"We found out that if we pulled our guards up the middle, we'd end up with one of them going down the field untouched into the secondary. So did the back. Get the hell out of the way. There was no one to block. We had 21 points on the board before we even started. We probably would never have discovered that, had we not graded all the film. That's how things work. You just don't know. They did me a favor. We got into the defensive coach's head."

The Owls outrushed the Golden Bears, 300 yards to 23.

It helped them on the other side of the ball as well.

"It's unbelievable," Hardin went on. "The quarterback [Rich Campbell] was taught, which we knew, to read when he didn't see anything [to] throw blindly into the flat to the fullback. I mean, game after game. The fullback was catching the ball and making big yards. So we developed a two-man [pass] rush, which we wouldn't have done. We'd have one guy come up to meet the fullback, whichever way he went, 5 yards deep in the backfield. And eight guys would drop into coverage. So there's nothing to read, except a lot of jerseys.

"The first time they do it, they completed it. I told Vince Hauk, the defensive coach, 'We worked on this. If our kid can't get to the guy, put [somebody else] in there.' I had already told [linebacker] Steve Conjar that he was going to intercept one for a touchdown. The second time, he makes a tackle. The third time, the ball hits him in the hands and he drops it. He would've walked in.

"You always wanted to put your team in a position to go."

Hardin, who had only one losing season at Temple in his first 10, went 4-7 in 1980, 5-5 in '81 and 4-7 the next year. Then, he was succeeded by Bruce Arians. Hardin's 80 wins are a school record. Henry J. Miller (50-15-8 from 1925-32) is the distant runner-up. The five men who have led the program since Hardin are a combined 85-218.

But Hardin likes what he sees in Golden, who just completed his fourth season. Who doesn't?

"From what I've observed he's built a great house, from the ground up," Hardin said. "He has solid structure and discipline. He's getting better every day. He's got some talent, and he's well organized.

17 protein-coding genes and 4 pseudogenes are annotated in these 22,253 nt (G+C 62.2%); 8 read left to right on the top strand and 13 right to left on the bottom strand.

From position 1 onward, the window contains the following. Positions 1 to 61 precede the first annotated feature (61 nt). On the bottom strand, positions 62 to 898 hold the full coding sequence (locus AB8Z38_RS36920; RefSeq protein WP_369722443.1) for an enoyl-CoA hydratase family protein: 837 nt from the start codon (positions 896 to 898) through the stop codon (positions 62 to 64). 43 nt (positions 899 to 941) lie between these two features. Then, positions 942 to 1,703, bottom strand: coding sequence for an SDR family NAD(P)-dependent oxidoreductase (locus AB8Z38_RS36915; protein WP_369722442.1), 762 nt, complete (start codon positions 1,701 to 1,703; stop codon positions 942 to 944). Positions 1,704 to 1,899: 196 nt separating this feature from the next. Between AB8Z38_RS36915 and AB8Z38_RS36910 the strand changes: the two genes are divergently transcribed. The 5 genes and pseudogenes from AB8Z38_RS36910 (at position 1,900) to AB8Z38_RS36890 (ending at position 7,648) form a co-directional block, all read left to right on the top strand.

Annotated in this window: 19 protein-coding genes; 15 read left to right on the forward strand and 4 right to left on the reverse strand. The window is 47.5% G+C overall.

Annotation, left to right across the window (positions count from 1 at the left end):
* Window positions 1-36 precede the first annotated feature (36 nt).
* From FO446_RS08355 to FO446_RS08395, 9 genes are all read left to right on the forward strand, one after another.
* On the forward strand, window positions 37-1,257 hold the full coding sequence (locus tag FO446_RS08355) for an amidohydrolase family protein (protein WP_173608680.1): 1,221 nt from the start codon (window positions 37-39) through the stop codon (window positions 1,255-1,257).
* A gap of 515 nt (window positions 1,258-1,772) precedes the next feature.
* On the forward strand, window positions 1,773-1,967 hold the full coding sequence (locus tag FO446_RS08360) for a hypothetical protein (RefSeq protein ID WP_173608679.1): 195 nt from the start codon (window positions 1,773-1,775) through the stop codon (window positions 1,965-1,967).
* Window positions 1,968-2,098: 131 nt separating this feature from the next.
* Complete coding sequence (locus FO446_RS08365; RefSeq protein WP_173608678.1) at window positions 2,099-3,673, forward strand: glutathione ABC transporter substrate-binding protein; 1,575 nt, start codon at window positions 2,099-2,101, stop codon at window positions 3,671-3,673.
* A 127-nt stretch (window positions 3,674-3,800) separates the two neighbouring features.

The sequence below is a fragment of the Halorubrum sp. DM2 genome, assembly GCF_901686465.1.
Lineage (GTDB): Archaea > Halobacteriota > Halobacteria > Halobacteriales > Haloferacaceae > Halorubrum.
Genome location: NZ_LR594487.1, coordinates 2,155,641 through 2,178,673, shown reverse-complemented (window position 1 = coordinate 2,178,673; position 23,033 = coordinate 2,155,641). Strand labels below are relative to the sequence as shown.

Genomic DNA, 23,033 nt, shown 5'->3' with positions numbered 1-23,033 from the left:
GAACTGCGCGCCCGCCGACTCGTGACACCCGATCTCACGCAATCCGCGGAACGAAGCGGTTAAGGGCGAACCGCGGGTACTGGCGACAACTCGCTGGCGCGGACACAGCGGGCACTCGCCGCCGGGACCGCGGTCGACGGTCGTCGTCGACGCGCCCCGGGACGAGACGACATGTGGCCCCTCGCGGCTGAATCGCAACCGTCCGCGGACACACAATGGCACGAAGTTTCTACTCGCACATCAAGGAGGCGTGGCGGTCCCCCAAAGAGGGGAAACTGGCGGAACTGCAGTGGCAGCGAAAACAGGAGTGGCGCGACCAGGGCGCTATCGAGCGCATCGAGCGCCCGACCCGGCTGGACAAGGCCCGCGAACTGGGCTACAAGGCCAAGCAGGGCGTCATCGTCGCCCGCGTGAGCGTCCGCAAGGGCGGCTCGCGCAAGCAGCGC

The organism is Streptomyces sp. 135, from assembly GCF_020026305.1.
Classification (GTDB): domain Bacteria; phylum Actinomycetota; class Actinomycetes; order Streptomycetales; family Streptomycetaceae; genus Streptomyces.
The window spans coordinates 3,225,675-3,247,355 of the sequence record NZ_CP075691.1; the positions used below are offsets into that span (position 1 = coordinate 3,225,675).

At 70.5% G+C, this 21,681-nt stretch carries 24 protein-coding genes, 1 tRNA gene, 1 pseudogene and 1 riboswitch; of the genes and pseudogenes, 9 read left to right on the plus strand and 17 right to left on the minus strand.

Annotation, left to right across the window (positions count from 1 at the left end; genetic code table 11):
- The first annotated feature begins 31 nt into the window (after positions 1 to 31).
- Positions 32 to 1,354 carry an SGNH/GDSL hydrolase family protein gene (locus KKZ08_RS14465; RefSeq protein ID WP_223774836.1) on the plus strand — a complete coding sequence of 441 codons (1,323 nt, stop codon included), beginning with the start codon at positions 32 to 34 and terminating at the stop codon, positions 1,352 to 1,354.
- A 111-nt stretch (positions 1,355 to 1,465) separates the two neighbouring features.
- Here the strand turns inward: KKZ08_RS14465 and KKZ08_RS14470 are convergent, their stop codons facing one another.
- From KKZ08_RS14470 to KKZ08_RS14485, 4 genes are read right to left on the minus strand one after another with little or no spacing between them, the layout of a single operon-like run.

"I don't know what happened [in the interim]. They fiddled around too long. I was afraid they were going to drop the sport. What they have right now is worth investing in. So I think what he's doing is absolutely super. Anything I can do to help him, I'm for."

Maybe he could dissect some tapes and draw up a few plays.

Or perhaps scout the field. Why not? It worked once.

"We had the world's largest artificial [practice] surface at Temple," Hardin explained. "It always amazed me how they laid out the grain, to know which way it was going and so forth. They told me that it always goes away from the press box, no matter where you're at. I thought they were kidding.

"When we played Cal, it was a nasty day. Rain, ice, a little of this and some of that. We ran all our plays into the press box [side]. They ran theirs away, and were slipping on their butt. Sometimes it's a lot of little things. When their kicker came on the field he was wearing sweatpants. He was cold. I said, 'Guys, I hope he doesn't have to come in any more. He'll never make it.' All I know is, you either win or you lose. We dissected them. That's what I took from it."

After so much time, that's still enough. And he'll be watching on TV to see if these Owls can do the same.

"I'll be rooting for them like hell," Hardin said. "My whole thing at Temple was very pleasurable."

Even if 60 minutes remains the reference point. So maybe it's about time for a new reference point. *